Q & A: Jim Donovan chats with RSN

Former UH associate athletic director Jim Donovan bled green for more than two decades, but change is not always bad. "When I started in administration, I was 32 and looked like I was 25. Now I'm 42 and I look like I'm 49!"

Jim Donovan: Losing more

than an administrator

 

By Tom Yoshida

RSN Writer

Wednesday, July 24, 2002

 

HONOLULU – For more than 21 years, Jim Donovan bled green on the University of Hawaii at Manoa campus.

 

From cleaning the artificial turf at Rainbow Baseball Stadium to making important budgetary decisions for the Athletics Department, Donovan will depart the friendly confines of the lower campus to his new office as Executive Director of the ConAgra Hawaii Bowl.

 

Many people felt Donovan's career would lead him to the athletic director's chair of the Green and White, but when Herman Frazier was selected as the new AD on June 21, life changed for the 42-year-old from Anaheim, Calif. Opportunities were still there but now it was from the private sector.

 

RSN's Thomas Yoshida sat down with Donovan and talked about a number of issues. Among them were his years at UH, the Athletic Director selection process, the challenges of new AD Herman Frazier and his future.

 

RSN: Twenty-one years is a long time to spend in one place. Has this experience been bittersweet?

 

Donovan: Obviously, UH is in my blood. I spent about half my adult life here at UH. I've sweating on those fields, I've spent a lot of long hours and had a ton of great experiences and have a few regrets and even made a few mistakes along the way but overall it's been a fantastic ride and a great experience. I wouldn't say it's bittersweet but it's the right time to transition and this is the right time because of the opportunity to work with ESPN.

 

RSN: What drew you to this position?

 

Donovan: The two things I really like about the new job was the opportunity to work with ESPN, which is the number one brand in sports, and secondly the Bowl Game is really for UH. Because of those reasons, I feel like I'm moving laterally and still be helping the department out. The think that I thought was really neat was that I know Herman (Frazier) will serve on the Executive Committee and it gives me a chance to work with him. I've had great conversations with him in the last couple of weeks and he seems like a real good guy.

 

RSN: Were you recruited?

 

Donovan: Actually they (ESPN) came back in December but in May we spent a lot of time with them just trying to get them meeting with the right people in town so they can get them off on the right start and they sort of came back and asked me if you was interested in the job. I said ‘to be honest with you, I'd rather be the AD.' They said we understand that and if you get it, it's great for us too, but if not, would you be interested in a job?

I said, to be honest with you, I would be interested because of the people I've met but could we just wait and how this plays out because I want to get the AD job if possible.

 

When Herman got picked, I just took about a week or 10 days to review my options and I called them back and asked if the offer was still out there and they said absolutely. I talked to my wife Tracy about it and she said it's got so many pluses to it: you're working with ESPN; you're still in the State of Hawaii; you get to refresh all of your relationships with corporate sponsors. If the Warriors win seven games, you know financially it'll be a great help to them. So I figured, ‘damn, what the heck.' I talked to Herman about it and he was very supportive. He offered me a position to stay at UH. I then asked him if you were opposed for me going over there and he said no not at all…please do what you have to do. The more I thought about it, I said it was the right time to do something new and make new contacts and at the same time stay in administration. It would broaden my experience and potentially help me down the road.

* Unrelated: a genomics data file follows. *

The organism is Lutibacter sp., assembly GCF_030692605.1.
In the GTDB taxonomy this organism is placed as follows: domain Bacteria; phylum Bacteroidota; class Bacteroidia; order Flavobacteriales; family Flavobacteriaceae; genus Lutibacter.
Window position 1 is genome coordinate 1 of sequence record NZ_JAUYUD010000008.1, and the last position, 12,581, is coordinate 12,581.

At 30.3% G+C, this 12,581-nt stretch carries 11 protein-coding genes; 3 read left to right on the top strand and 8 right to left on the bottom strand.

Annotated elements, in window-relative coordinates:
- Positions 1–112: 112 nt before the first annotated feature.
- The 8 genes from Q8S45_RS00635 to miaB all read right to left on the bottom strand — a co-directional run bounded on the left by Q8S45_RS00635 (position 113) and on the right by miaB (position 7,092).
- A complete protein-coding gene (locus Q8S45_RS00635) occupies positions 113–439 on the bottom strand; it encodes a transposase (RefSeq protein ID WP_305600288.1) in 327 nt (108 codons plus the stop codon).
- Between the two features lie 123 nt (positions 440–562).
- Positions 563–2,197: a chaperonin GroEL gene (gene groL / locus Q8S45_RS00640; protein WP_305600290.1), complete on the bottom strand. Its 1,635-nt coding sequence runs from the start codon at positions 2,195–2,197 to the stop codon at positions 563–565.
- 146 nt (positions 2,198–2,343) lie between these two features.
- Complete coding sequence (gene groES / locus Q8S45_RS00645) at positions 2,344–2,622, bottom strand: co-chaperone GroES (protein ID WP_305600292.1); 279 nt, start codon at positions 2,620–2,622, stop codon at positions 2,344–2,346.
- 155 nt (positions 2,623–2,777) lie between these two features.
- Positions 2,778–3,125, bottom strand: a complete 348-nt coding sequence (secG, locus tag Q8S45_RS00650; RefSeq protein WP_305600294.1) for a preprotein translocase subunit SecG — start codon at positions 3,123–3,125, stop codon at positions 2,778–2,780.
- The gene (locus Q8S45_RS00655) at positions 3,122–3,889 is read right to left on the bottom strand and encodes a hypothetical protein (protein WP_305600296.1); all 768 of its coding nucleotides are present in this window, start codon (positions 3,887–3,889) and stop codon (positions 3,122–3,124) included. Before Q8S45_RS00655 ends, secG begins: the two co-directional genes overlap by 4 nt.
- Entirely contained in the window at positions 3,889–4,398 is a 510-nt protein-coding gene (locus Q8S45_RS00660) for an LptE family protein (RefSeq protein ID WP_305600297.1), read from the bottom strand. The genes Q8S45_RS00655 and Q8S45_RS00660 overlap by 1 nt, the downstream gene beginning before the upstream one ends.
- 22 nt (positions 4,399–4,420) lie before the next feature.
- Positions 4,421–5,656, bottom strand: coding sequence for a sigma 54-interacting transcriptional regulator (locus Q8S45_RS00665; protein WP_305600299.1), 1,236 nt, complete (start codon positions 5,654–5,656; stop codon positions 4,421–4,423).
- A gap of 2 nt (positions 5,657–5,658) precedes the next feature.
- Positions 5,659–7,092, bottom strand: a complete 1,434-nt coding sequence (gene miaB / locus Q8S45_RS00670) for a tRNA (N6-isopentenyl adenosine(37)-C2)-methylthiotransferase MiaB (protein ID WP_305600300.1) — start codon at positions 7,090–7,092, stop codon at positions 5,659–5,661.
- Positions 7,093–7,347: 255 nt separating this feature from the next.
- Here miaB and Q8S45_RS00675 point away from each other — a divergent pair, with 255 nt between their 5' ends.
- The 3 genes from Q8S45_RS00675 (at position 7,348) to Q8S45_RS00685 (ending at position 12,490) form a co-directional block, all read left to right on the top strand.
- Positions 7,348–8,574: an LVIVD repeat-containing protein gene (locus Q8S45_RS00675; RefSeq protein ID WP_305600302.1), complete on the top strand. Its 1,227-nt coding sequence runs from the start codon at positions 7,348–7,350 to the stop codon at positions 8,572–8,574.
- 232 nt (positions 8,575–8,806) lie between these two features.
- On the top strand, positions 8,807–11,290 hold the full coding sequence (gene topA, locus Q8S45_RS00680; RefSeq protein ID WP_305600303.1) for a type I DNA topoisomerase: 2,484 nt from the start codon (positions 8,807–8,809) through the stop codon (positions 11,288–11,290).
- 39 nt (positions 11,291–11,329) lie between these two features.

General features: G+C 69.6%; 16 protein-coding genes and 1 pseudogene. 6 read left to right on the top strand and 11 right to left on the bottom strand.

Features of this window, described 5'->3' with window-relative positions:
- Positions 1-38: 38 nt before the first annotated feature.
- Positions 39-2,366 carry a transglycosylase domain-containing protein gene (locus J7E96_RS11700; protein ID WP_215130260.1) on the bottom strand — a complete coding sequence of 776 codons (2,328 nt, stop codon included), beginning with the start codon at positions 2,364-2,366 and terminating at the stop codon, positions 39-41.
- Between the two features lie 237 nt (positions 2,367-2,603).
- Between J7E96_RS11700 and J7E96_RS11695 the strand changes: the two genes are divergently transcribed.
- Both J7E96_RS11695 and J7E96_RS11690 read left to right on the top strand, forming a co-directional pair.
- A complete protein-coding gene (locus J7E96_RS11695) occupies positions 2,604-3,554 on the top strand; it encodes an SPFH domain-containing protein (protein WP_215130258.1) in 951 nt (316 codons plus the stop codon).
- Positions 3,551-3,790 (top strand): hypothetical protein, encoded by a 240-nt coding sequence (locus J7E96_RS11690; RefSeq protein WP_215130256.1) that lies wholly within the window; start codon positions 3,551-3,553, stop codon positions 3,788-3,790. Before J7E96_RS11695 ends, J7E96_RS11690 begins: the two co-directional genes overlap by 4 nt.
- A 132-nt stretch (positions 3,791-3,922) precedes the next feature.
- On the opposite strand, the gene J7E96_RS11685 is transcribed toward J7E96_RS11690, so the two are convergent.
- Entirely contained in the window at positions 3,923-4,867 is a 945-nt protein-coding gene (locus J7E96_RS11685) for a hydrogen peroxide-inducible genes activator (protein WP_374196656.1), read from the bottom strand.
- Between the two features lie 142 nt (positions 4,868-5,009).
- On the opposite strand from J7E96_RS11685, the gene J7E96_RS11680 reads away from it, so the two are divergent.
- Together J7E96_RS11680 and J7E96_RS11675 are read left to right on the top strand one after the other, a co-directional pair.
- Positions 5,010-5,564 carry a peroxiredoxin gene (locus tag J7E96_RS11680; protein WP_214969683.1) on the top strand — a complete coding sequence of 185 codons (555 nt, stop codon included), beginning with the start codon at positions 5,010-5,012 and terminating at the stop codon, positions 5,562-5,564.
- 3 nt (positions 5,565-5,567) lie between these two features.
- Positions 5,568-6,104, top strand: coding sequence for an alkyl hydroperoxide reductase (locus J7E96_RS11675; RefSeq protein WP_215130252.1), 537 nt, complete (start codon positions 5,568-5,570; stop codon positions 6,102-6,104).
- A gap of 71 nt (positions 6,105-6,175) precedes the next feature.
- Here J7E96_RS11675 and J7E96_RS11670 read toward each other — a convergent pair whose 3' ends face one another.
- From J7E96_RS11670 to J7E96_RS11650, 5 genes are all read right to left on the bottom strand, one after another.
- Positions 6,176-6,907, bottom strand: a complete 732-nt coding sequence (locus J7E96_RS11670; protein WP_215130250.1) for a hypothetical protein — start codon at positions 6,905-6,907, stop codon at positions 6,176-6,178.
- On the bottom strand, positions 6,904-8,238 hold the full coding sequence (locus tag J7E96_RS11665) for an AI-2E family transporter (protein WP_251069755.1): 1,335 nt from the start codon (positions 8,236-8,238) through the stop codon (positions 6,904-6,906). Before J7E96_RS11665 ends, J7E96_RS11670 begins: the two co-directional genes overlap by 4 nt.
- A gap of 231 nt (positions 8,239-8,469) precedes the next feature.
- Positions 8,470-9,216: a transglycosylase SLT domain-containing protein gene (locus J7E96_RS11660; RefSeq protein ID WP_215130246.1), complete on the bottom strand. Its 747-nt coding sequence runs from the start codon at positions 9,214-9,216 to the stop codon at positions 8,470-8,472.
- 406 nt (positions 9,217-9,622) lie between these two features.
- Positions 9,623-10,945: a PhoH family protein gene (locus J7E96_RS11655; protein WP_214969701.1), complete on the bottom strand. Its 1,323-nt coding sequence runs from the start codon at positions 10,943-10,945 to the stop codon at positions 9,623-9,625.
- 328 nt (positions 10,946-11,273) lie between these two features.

RSN: What are your new duties?

 

Donovan: My three main duties will be: sell corporate sponsorships, tickets and to coordinate all of the bowl week activities including game-day. I really consolidated it down because the last one is obviously a huge job. Working with lots of volunteers, other companies and ConAgra Foods as well as the two teams, Aloha Stadium, there's a lot of logistics but essentially that's what's involved with the job.

 

RSN: This sounds like a seasonal-type job?

 

Donovan: It is in some sense but it certainly won't be until next year. Most new bowl games are approved in April for the following year so that's about 20 months from approval to game time. Essentially for me it'll be about five months from the day they announced my new position until game day so it is highly condensed what has to happen here versus some of the other new games. Because of all my years of experience from management to marketing to administration, it gives me a chance to get it done but it's going to be challenging.

 

RSN: How have you dealt with the disappointment of not being selected as the athletic director?

 

Donovan: I knew it was a stretch for a couple of reasons. 1) I don't have any AD experience, I was an associate AD and there is a reality out there when you look at the top Division I programs, and I believe we're going in that direction, there is some desire by many institutions out there to have someone who already has experience. That was a knock I knew going into that I had to face up to it. I think every President out there including President Dobelle has a right to get a person who they want because it's like every business or company…they need to get the team they want. I look at Herman and I ask myself ‘gosh, how could I not be impressed?' Essentially he has the almost the same career path as I had in Hawaii what he had at Arizona State with the exception of his 20 months experience he had as AD at UAB (Alabama-Birmingham) and he won gold and bronze medals in the 1976 Olympics in Montreal. So I'm very impressed with his credentials and I had to be realistic so it's not so much of a disappointment when you step back, take a deep breath and look at how the whole thing played out.